GSA Annual Meeting in Denver, Colorado, USA - 2016

Paper No. 144-5
Presentation Time: 2:30 PM


RENNE, Paul R., Berkeley Geochronology Center, 2455 Ridge Rd., Berkeley, CA 94709; Earth and Planetary Science, UC Berkeley, Berkeley, CA 94720 and MUNDIL, Roland, Berkeley Geochronology Center, 2455 Ridge Rd, Berkeley, CA 94709,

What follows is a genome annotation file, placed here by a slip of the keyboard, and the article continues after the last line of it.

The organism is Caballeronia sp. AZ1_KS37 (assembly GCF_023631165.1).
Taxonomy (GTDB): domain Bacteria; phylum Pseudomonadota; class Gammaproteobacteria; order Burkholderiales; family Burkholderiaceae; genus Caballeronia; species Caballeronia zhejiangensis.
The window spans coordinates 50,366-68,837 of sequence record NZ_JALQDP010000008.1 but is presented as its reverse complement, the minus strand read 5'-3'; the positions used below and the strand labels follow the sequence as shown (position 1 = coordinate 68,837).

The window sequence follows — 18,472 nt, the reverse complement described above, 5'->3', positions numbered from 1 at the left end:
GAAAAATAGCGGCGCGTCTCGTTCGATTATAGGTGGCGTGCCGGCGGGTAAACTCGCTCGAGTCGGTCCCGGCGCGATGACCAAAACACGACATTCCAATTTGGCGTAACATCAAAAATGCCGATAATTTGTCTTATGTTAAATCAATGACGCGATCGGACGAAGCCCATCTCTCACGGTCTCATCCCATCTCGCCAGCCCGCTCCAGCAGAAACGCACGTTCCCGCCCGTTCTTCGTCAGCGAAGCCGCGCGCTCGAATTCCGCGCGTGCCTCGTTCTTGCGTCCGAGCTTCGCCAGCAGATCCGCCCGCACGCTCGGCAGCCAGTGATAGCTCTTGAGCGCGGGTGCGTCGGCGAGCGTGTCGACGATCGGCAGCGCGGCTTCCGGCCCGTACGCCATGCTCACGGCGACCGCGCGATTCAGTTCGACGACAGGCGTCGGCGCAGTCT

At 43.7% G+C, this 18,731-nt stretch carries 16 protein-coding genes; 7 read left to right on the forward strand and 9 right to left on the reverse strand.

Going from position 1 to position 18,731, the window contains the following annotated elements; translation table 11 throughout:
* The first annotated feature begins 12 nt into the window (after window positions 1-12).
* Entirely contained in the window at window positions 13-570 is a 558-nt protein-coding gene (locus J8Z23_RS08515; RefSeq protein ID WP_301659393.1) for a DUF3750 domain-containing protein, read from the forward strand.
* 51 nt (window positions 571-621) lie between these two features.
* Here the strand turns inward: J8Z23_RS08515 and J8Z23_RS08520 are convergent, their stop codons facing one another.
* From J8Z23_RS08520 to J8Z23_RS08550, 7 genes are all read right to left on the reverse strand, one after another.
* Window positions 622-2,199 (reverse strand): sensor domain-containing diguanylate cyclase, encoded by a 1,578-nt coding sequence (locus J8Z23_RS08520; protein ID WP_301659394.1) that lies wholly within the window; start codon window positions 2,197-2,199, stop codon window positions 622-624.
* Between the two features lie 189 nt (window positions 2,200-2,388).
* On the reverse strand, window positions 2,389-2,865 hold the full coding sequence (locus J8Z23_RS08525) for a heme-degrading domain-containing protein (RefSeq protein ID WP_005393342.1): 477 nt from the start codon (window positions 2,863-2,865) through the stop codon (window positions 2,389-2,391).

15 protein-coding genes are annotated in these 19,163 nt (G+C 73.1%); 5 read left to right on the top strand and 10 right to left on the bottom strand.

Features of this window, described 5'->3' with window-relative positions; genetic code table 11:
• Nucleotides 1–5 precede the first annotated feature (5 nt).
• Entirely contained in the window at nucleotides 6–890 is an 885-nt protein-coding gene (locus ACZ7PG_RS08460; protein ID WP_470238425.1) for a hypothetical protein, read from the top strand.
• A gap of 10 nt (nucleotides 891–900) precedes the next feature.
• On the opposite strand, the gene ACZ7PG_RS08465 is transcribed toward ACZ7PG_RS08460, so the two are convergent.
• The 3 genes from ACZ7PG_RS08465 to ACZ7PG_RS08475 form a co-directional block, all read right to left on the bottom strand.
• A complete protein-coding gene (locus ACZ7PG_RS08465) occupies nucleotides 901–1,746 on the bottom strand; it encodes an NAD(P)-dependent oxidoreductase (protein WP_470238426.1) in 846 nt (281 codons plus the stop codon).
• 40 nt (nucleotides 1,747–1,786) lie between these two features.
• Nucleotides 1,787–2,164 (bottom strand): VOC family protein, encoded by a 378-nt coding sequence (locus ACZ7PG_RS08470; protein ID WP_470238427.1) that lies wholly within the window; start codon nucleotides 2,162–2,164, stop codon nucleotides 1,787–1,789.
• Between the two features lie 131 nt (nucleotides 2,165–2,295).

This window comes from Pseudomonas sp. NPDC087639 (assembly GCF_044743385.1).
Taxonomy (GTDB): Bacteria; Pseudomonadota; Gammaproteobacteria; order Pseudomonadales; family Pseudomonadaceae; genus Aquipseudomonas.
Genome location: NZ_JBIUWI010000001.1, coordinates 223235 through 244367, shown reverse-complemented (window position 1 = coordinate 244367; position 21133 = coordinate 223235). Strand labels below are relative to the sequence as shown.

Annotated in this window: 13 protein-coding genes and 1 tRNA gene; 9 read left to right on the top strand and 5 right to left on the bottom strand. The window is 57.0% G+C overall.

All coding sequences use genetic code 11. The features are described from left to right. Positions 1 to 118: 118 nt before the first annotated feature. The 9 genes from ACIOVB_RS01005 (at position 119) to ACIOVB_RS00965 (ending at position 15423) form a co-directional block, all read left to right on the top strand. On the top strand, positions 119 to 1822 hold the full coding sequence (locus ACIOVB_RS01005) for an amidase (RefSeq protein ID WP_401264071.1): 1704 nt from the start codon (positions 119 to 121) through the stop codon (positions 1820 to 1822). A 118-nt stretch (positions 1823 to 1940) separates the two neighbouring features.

Sam invoked these words ironically as a subtitle of his Bowen Lecture at AGU in 2010 to reflect the myriad geological complexities that became evident upon achieving unprecedented precision in U-Pb dating of single zircon crystals. Sam’s lab has been a leader in achieving new levels of age precision, and thus Sam and his colleagues have frequently been the bearers of bad news for those who seek simplicity in nature. This unprecedented level of precision enabled Sam and his group to study aspects of geological processes that were previously not apparent, contributing significantly to the understanding of biotic evolution, climate and environmental change as well as magmatic processes. Among the most profound of these revelations has been the realization that zircon evidently crystallizes from silicic magmas over protracted time intervals, and we are left to ponder how even the youngest in a distribution of zircon ages from an extrusion relates to the age of eruption. Quantifying the scope of the so-called “residence time” problem, as well as of initial melt/zircon actinide disequilibrium, logically involves comparison of zircon U-Pb ages with 40Ar/39Ar ages of K-bearing phenocrysts such as sanidine, which only register age upon cooling after eruption. Just as the 40Ar/39Ar system can help troubleshoot the zircon residence time problem, the U-Pb zircon system can be enlisted to improve the accuracy of the 40Ar/39Ar system though intercalibration- provided that the U-Pb ages used do not suffer from residence time artifacts and whose initial actinide disequilibria can be accurately modeled. What is now needed is a petrologically-rooted basis for extracting eruption ages from zircon U-Pb age distributions. This is a nontrivial task, but one which is needed if we are to take full advantage of the important contributions of Sam Bowring.